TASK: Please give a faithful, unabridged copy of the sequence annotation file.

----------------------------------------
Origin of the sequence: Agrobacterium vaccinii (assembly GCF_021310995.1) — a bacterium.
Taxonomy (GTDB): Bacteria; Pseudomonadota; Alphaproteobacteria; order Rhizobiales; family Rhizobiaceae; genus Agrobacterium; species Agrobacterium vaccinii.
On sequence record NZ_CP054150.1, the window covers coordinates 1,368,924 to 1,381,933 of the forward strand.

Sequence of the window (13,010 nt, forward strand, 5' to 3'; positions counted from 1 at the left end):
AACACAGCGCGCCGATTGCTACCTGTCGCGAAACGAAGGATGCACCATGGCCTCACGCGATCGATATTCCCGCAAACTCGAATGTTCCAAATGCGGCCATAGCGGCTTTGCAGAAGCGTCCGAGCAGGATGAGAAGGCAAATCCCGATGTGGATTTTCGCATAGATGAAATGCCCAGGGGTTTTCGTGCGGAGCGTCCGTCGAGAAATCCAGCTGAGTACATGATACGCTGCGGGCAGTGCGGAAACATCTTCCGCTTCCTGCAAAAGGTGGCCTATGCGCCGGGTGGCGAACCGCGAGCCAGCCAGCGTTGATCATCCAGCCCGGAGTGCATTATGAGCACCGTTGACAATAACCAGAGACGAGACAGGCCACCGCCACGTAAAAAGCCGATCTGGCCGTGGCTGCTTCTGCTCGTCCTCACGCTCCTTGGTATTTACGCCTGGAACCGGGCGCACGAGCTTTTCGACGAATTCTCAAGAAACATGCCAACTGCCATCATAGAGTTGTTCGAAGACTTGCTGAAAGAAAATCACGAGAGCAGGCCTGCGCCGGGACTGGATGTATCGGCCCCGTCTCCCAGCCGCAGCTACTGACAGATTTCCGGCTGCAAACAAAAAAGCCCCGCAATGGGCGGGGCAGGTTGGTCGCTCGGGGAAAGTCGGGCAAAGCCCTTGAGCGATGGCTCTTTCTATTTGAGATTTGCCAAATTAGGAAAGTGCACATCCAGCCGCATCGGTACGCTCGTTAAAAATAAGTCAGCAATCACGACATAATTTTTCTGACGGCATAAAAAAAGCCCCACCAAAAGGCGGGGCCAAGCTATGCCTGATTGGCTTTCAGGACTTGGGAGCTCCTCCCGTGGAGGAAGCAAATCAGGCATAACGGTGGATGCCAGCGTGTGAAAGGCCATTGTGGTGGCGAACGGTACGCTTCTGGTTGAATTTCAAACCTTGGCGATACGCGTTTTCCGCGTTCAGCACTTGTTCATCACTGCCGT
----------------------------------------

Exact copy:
Origin of the sequence: Agrobacterium vaccinii (assembly GCF_021310995.1) — a bacterium.
Taxonomy (GTDB): Bacteria; Pseudomonadota; Alphaproteobacteria; order Rhizobiales; family Rhizobiaceae; genus Agrobacterium; species Agrobacterium vaccinii.
On sequence record NZ_CP054150.1, the window covers coordinates 1,368,924 to 1,381,933 of the forward strand.

Sequence of the window (13,010 nt, forward strand, 5' to 3'; positions counted from 1 at the left end):
AACACAGCGCGCCGATTGCTACCTGTCGCGAAACGAAGGATGCACCATGGCCTCACGCGATCGATATTCCCGCAAACTCGAATGTTCCAAATGCGGCCATAGCGGCTTTGCAGAAGCGTCCGAGCAGGATGAGAAGGCAAATCCCGATGTGGATTTTCGCATAGATGAAATGCCCAGGGGTTTTCGTGCGGAGCGTCCGTCGAGAAATCCAGCTGAGTACATGATACGCTGCGGGCAGTGCGGAAACATCTTCCGCTTCCTGCAAAAGGTGGCCTATGCGCCGGGTGGCGAACCGCGAGCCAGCCAGCGTTGATCATCCAGCCCGGAGTGCATTATGAGCACCGTTGACAATAACCAGAGACGAGACAGGCCACCGCCACGTAAAAAGCCGATCTGGCCGTGGCTGCTTCTGCTCGTCCTCACGCTCCTTGGTATTTACGCCTGGAACCGGGCGCACGAGCTTTTCGACGAATTCTCAAGAAACATGCCAACTGCCATCATAGAGTTGTTCGAAGACTTGCTGAAAGAAAATCACGAGAGCAGGCCTGCGCCGGGACTGGATGTATCGGCCCCGTCTCCCAGCCGCAGCTACTGACAGATTTCCGGCTGCAAACAAAAAAGCCCCGCAATGGGCGGGGCAGGTTGGTCGCTCGGGGAAAGTCGGGCAAAGCCCTTGAGCGATGGCTCTTTCTATTTGAGATTTGCCAAATTAGGAAAGTGCACATCCAGCCGCATCGGTACGCTCGTTAAAAATAAGTCAGCAATCACGACATAATTTTTCTGACGGCATAAAAAAAGCCCCACCAAAAGGCGGGGCCAAGCTATGCCTGATTGGCTTTCAGGACTTGGGAGCTCCTCCCGTGGAGGAAGCAAATCAGGCATAACGGTGGATGCCAGCGTGTGAAAGGCCATTGTGGTGGCGAACGGTACGCTTCTGGTTGAATTTCAAACCTTGGCGATACGCGTTTTCCGCGTTCAGCACTTGTTCATCACTGCCGT